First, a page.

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Maurice R. Polk v. C/O R. Beseniaz

September 27, 2012

MAURICE R. POLK, PLAINTIFF,
v.
C/O R. BESENIAZ, ET AL.,
DEFENDANTS.



ORDER AND FINDINGS & RECOMMENDATIONS

Plaintiff is a state prisoner proceeding pro se with a civil rights action pursuant to 42 U.S.C. § 1983. Plaintiff claims that his constitutional rights were violated when defendant Besenaiz brought false disciplinary charges accusing plaintiff of threatening her, and when defendant Daly refused to set aside the guilty finding during the inmate grievance process. This matter is before the court on defendants' motion to dismiss pursuant to Fed. R. Civ. P. 12(b)(6).

STANDARDS FOR A MOTION TO DISMISS

Rule 12(b)(6) of the Federal Rules of Civil Procedures provides for motions to dismiss for "failure to state a claim upon which relief can be granted." Fed. R. Civ. P. 12(b)(6). In considering a motion to dismiss pursuant to Fed. R. Civ. P. 12(b)(6), the court must accept as true the allegations of the complaint in question, Erickson v. Pardus, 551 U.S. 89, 127 S.Ct. 2197 (2007), and construe the pleading in the light most favorable to the plaintiff. Scheuer v. Rhodes, 416 U.S. 232, 236 (1974). In order to survive dismissal for failure to state a claim a complaint must contain more than "a formulaic recitation of the elements of a cause of action;" it must contain factual allegations sufficient "to raise a right to relief above the speculative level." Bell Atlantic Corp. v. Twombly, 550 U.S. 544, 554 (2007). However, "[s]pecific facts are not necessary; the statement [of facts] need only '"give the defendant fair notice of what the . . . claim is and the grounds upon which it rests."'" Erickson, 551 U.S. 89, 127 S.Ct. at 2200 (quoting Bell Atlantic at 554, in turn quoting Conley v. Gibson, 355 U.S. 41, 47 (1957).

ALLEGATIONS OF THE COMPLAINT

Plaintiff's complaint, filed October 27, 2011, contains the following allegations. On August 23, 2009, while plaintiff was in his cell, defendant Correctional Officer Besenaiz accused plaintiff of threatening her while she was doing her security check. Petitioner is innocent of the charge. On August 27, 2009, petitioner was found guilty of the charge at a disciplinary hearing. Petitioner filed an inmate grievance from the guilty finding, which was partially granted. During the appeal process, defendant Appeal Coordinator Daly interviewed defendant Besenaiz. During the interview defendant Besenaiz told defendant Daly she couldn't be responsible for a mistake the lieutenant made. Defendant Daly failed to make any correction to guilty finding based on defendant Besenaiz' statement.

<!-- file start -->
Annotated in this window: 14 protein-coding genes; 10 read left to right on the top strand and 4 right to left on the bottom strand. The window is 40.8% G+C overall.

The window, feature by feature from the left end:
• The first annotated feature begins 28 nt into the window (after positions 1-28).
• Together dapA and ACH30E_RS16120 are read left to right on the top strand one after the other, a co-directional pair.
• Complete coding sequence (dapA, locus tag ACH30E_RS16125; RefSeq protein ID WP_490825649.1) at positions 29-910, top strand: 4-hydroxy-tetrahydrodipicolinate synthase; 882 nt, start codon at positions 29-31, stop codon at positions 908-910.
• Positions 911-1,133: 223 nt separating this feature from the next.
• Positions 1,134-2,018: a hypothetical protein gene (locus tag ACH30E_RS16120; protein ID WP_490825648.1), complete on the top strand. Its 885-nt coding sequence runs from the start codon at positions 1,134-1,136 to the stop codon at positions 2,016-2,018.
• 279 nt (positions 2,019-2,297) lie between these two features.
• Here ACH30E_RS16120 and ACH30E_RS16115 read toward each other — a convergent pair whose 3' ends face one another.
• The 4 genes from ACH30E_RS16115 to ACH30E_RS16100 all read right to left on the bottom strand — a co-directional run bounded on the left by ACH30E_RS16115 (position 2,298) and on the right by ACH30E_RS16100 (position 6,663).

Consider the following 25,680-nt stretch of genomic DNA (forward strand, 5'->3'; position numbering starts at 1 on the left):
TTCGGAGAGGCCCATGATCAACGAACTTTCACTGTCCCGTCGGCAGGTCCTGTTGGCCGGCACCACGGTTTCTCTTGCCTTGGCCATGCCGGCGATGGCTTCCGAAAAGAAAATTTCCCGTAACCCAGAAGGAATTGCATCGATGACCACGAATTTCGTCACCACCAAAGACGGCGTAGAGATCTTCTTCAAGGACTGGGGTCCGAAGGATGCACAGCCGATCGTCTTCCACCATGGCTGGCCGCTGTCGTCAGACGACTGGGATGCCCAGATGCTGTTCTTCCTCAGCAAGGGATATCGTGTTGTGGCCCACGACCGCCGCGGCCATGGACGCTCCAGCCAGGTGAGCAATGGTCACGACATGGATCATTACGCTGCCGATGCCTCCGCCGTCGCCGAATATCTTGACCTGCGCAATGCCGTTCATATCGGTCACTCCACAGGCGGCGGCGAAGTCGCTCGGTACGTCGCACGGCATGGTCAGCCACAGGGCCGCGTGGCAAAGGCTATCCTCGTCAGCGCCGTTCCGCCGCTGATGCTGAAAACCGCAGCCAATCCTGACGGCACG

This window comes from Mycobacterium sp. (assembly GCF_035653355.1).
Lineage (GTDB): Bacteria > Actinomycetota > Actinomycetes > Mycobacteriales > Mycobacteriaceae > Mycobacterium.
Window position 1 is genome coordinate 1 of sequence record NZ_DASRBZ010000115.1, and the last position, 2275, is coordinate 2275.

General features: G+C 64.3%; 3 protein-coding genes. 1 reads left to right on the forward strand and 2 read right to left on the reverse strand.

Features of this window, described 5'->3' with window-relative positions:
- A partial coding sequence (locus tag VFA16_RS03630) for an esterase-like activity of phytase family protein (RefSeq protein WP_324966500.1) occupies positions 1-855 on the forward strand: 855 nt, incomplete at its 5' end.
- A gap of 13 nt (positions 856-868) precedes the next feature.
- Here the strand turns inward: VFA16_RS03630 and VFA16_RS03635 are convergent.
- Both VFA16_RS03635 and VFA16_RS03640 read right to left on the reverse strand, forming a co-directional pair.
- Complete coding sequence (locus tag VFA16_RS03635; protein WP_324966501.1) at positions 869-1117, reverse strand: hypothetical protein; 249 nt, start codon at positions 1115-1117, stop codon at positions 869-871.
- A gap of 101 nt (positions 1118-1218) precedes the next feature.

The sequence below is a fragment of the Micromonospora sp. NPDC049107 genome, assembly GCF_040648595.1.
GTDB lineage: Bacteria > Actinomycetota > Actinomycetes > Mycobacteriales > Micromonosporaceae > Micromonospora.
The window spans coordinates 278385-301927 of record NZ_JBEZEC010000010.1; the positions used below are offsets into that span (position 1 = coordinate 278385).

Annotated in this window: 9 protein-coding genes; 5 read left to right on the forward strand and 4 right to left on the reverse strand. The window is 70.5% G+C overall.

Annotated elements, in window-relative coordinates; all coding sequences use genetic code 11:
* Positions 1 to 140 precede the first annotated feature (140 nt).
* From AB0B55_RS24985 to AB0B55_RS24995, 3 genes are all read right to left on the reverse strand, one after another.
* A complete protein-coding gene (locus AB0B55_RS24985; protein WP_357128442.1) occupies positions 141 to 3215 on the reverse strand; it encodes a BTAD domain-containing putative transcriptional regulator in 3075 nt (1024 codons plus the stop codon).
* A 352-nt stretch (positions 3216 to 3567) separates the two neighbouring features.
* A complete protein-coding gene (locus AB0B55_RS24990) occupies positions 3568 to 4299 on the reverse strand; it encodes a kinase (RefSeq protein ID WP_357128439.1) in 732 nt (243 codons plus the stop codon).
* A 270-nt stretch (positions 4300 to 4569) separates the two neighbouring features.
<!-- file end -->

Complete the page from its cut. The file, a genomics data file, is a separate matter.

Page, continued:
ANALYSIS

Defendants seek dismissal of this action on the ground that plaintiff's claims are barred by the rule announced in Heck v. Humphrey, 512 U.S. 477 (1994) and its progeny. Defendants also contend that plaintiff has failed to state a cognizable due process claim against either defendant Besenaiz or defendant Daly. In support of the motion to dismiss, defendants have filed a request for judicial notice of the Rules Violation Report referred to in plaintiff's complaint and a chronological history form showing that plaintiff lost sixty days of good time credits as a result of the disciplinary conviction and that those credits have not been restored. Good cause appearing, the request for judicial notice will be granted. See Knievel v. ESPN, 393 F.3d 1068, 1076 (9th Cir. 2005) (internal citation omitted) (on a motion to dismiss, court may "take into account documents 'whose contents are alleged in a complaint and whose authenticity no party questions, but which are not physically attached to the [plaintiff]'s pleading.'")*fn1

In Heck, the United States Supreme Court held that a suit for damages on a civil rights claim concerning an allegedly unconstitutional conviction or imprisonment cannot be maintained absent proof "that the conviction or sentence has been reversed on direct appeal, expunged by executive order, declared invalid by a state tribunal authorized to make such determination, or called into question by a federal court's issuance of a writ of habeas corpus, 28 U.S.C. § 2254." Heck, 512 U.S. at 486. Under Heck, the court is required to determine whether a judgment in plaintiff's favor in this case would necessarily invalidate his conviction or sentence. Id. If it would, the complaint must be dismissed unless the plaintiff can show that the conviction or sentence has been invalidated. In Edwards v. Balisok, 520 U.S. 641 (1997), the rule announced in Heck was extended to prison disciplinary convictions "that implicate[] the prisoner's term of confinement." Ramirez v. Galaza, 334 F.3d 850, 856 (citing Edwards, 520 U.S. at 646).

Here, plaintiff lost sixty days of good time credits as a result of the disciplinary conviction at issue and those credits have not been restored. See Ex. B to Defendants' Request for Judicial Notice. This court finds that plaintiff's claims implicate the validity of plaintiff's prison disciplinary conviction, that plaintiff lost time credits as a result of that conviction, and that the conviction has not been invalidated nor have the lost time credits been restored. Accordingly, this action should be dismissed without prejudice. See Heck v. Humphrey, 512 U.S. at 486-87.

In accordance with the above, IT IS HEREBY ORDERED that:

1. Defendants' June 6, 2012 request for judicial notice (Docket No. 21) is granted;

2. Defendants' July 16, 2012 motion to strike (Docket No. 25) is denied;

3. Plaintiff's July 23, 2012 motion for leave to file a sur-reply (Docket ...


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